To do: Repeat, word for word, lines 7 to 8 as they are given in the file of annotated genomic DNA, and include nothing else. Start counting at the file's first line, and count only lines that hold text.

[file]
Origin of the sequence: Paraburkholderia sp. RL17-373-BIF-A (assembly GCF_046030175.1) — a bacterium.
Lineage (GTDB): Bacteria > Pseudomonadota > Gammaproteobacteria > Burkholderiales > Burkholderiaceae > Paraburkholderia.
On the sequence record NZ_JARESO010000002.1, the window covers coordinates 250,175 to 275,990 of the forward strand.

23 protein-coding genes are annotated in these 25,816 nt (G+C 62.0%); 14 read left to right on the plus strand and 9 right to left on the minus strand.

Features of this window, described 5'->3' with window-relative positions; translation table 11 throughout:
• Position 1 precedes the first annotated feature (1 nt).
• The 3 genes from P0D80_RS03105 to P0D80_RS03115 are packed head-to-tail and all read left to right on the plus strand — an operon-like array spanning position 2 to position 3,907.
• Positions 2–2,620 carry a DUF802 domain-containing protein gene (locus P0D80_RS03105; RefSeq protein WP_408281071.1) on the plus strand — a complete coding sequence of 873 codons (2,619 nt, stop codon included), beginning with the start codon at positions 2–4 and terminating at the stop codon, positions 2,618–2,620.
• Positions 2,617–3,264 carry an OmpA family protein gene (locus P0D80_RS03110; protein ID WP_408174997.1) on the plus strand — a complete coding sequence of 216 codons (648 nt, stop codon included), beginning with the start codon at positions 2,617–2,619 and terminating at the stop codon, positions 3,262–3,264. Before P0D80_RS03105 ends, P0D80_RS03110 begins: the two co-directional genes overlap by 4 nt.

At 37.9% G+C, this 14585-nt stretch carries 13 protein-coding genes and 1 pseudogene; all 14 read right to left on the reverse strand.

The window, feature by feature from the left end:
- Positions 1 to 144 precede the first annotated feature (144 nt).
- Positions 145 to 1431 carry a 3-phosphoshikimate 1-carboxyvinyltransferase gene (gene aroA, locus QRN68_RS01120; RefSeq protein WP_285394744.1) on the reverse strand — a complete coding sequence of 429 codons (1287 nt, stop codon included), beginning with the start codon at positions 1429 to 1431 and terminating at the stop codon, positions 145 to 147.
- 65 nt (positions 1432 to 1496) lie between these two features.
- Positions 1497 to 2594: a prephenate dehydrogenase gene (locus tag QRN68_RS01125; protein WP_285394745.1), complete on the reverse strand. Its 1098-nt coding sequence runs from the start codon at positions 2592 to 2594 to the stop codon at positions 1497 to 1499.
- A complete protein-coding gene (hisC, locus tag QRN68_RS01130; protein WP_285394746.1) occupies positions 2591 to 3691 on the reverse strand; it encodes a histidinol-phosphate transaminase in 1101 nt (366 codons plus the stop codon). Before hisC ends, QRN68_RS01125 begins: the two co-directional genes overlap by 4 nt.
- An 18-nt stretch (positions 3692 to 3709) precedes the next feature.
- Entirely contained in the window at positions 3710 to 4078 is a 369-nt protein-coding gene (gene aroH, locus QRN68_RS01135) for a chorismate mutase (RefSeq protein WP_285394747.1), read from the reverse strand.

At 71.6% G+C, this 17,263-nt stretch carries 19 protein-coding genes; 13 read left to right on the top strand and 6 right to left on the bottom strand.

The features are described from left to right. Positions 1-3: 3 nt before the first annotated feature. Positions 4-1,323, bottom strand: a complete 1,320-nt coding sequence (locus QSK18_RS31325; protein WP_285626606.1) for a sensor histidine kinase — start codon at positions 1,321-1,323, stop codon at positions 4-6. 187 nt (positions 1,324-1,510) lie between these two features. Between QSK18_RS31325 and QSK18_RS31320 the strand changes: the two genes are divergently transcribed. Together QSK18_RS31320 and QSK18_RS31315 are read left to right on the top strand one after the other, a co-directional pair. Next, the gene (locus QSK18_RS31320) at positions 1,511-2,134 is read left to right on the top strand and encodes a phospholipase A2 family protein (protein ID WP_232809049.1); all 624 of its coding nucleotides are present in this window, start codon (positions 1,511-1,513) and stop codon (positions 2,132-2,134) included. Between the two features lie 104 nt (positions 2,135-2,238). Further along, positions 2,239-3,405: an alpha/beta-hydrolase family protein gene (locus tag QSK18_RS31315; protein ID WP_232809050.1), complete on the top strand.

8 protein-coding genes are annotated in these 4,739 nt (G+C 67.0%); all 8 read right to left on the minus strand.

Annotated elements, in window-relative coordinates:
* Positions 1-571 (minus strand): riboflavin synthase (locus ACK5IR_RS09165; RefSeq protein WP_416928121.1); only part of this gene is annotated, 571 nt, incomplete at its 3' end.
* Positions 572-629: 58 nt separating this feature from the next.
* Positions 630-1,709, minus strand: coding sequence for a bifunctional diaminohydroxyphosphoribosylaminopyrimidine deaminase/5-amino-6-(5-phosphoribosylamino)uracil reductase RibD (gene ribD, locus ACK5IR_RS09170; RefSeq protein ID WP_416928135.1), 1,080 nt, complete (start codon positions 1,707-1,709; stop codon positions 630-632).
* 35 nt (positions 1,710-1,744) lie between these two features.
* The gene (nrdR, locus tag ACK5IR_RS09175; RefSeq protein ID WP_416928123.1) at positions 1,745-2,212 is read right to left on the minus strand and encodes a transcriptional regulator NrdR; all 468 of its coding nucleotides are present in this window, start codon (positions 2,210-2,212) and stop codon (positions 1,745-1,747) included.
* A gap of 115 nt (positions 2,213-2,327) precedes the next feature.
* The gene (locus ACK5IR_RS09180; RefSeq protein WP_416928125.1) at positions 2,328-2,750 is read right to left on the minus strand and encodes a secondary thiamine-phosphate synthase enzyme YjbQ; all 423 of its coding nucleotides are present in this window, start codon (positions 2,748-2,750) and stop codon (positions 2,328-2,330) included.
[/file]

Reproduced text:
• The 3 genes from P0D80_RS03105 to P0D80_RS03115 are packed head-to-tail and all read left to right on the plus strand — an operon-like array spanning position 2 to position 3,907.
• Positions 2–2,620 carry a DUF802 domain-containing protein gene (locus P0D80_RS03105; RefSeq protein WP_408281071.1) on the plus strand — a complete coding sequence of 873 codons (2,619 nt, stop codon included), beginning with the start codon at positions 2–4 and terminating at the stop codon, positions 2,618–2,620.